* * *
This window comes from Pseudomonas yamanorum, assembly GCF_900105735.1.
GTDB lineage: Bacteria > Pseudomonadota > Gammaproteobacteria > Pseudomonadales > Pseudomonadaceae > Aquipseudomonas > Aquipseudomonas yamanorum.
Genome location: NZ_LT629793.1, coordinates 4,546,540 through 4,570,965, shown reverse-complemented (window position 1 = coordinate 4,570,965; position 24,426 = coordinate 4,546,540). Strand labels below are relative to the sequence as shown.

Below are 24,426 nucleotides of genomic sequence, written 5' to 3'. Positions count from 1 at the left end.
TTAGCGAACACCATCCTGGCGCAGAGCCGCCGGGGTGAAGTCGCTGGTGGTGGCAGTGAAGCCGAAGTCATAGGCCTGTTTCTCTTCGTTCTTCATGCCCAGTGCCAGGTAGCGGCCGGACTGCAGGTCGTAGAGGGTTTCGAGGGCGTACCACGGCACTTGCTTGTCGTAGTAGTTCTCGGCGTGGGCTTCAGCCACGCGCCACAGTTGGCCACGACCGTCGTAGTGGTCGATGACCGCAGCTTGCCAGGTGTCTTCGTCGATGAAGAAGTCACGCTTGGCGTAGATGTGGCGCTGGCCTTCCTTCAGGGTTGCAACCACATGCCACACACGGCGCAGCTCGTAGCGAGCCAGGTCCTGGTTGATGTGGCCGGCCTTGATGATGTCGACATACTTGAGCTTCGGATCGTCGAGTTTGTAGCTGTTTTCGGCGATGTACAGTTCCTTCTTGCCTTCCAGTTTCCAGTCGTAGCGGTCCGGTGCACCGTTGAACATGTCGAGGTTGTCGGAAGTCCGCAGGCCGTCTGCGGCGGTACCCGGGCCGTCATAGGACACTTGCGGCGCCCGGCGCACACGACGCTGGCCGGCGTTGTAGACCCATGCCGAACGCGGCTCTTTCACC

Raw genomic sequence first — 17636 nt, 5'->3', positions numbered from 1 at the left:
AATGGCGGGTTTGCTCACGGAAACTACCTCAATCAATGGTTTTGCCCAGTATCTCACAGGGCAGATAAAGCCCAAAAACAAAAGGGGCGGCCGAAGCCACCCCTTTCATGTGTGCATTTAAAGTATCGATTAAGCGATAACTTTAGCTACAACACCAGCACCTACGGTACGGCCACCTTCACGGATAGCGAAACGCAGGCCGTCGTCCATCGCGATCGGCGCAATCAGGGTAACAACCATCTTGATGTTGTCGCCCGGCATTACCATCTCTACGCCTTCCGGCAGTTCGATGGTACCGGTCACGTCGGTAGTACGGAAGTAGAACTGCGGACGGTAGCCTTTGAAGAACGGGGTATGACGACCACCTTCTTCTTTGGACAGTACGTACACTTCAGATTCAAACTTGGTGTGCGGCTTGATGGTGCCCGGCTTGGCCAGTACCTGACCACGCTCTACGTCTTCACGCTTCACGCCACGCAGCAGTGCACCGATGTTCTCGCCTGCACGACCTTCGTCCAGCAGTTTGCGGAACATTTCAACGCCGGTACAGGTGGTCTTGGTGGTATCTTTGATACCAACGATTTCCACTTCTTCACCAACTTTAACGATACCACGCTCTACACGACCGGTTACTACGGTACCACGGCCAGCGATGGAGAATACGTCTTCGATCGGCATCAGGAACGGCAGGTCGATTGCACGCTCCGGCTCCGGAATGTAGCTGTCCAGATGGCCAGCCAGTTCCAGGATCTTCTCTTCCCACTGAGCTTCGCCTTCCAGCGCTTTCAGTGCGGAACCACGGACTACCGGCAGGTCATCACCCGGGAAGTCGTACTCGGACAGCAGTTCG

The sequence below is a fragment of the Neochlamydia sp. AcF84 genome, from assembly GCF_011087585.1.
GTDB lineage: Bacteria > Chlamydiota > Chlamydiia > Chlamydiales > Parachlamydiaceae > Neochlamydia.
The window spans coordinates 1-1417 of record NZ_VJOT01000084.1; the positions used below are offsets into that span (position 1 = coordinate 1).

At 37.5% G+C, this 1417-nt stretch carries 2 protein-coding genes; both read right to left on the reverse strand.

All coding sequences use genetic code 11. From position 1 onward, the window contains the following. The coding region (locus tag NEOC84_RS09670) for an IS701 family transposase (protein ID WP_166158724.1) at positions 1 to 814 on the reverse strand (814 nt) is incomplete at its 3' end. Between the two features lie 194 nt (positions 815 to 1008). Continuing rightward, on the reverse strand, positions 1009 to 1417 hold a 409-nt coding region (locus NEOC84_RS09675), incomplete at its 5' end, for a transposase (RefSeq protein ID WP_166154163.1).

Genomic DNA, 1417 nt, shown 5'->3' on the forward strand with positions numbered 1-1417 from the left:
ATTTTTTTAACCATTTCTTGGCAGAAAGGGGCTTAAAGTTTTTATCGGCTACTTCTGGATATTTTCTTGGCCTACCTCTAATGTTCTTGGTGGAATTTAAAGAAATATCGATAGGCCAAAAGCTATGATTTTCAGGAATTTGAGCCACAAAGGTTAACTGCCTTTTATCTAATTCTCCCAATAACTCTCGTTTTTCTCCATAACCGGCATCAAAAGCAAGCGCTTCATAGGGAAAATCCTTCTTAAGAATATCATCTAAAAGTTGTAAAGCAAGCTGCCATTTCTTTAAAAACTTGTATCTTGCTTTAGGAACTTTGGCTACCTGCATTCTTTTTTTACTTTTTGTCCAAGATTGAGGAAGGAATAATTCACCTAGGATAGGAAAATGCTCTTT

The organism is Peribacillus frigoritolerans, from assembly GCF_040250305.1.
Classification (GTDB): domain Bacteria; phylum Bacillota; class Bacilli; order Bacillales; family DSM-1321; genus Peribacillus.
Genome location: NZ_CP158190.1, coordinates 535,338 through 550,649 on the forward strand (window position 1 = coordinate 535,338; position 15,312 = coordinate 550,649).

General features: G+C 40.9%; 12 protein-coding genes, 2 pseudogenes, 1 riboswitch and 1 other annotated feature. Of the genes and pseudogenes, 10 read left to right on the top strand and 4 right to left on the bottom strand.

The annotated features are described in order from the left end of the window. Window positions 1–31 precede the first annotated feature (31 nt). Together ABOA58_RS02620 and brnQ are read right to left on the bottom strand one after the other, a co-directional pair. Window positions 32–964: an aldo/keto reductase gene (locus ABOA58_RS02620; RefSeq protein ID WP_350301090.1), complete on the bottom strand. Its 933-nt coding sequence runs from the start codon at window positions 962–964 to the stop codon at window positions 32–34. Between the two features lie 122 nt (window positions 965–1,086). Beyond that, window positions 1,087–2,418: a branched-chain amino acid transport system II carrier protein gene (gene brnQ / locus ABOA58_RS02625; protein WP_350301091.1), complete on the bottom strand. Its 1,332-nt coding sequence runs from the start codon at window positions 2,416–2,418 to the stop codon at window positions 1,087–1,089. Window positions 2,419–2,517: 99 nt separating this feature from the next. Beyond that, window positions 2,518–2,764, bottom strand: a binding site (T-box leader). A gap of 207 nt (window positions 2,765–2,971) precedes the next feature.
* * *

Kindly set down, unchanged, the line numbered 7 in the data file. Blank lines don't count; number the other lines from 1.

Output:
AATGGCGGGTTTGCTCACGGAAACTACCTCAATCAATGGTTTTGCCCAGTATCTCACAGGGCAGATAAAGCCCAAAAACAAAAGGGGCGGCCGAAGCCACCCCTTTCATGTGTGCATTTAAAGTATCGATTAAGCGATAACTTTAGCTACAACACCAGCACCTACGGTACGGCCACCTTCACGGATAGCGAAACGCAGGCCGTCGTCCATCGCGATCGGCGCAATCAGGGTAACAACCATCTTGATGTTGTCGCCCGGCATTACCATCTCTACGCCTTCCGGCAGTTCGATGGTACCGGTCACGTCGGTAGTACGGAAGTAGAACTGCGGACGGTAGCCTTTGAAGAACGGGGTATGACGACCACCTTCTTCTTTGGACAGTACGTACACTTCAGATTCAAACTTGGTGTGCGGCTTGATGGTGCCCGGCTTGGCCAGTACCTGACCACGCTCTACGTCTTCACGCTTCACGCCACGCAGCAGTGCACCGATGTTCTCGCCTGCACGACCTTCGTCCAGCAGTTTGCGGAACATTTCAACGCCGGTACAGGTGGTCTTGGTGGTATCTTTGATACCAACGATTTCCACTTCTTCACCAACTTTAACGATACCACGCTCTACACGACCGGTTACTACGGTACCACGGCCAGCGATGGAGAATACGTCTTCGATCGGCATCAGGAACGGCAGGTCGATTGCACGCTCCGGCTCCGGAATGTAGCTGTCCAGATGGCCAGCCAGTTCCAGGATCTTCTCTTCCCACTGAGCTTCGCCTTCCAGCGCTTTCAGTGCGGAACCACGGACTACCGGCAGGTCATCACCCGGGAAGTCGTACTCGGACAGCAGTTCG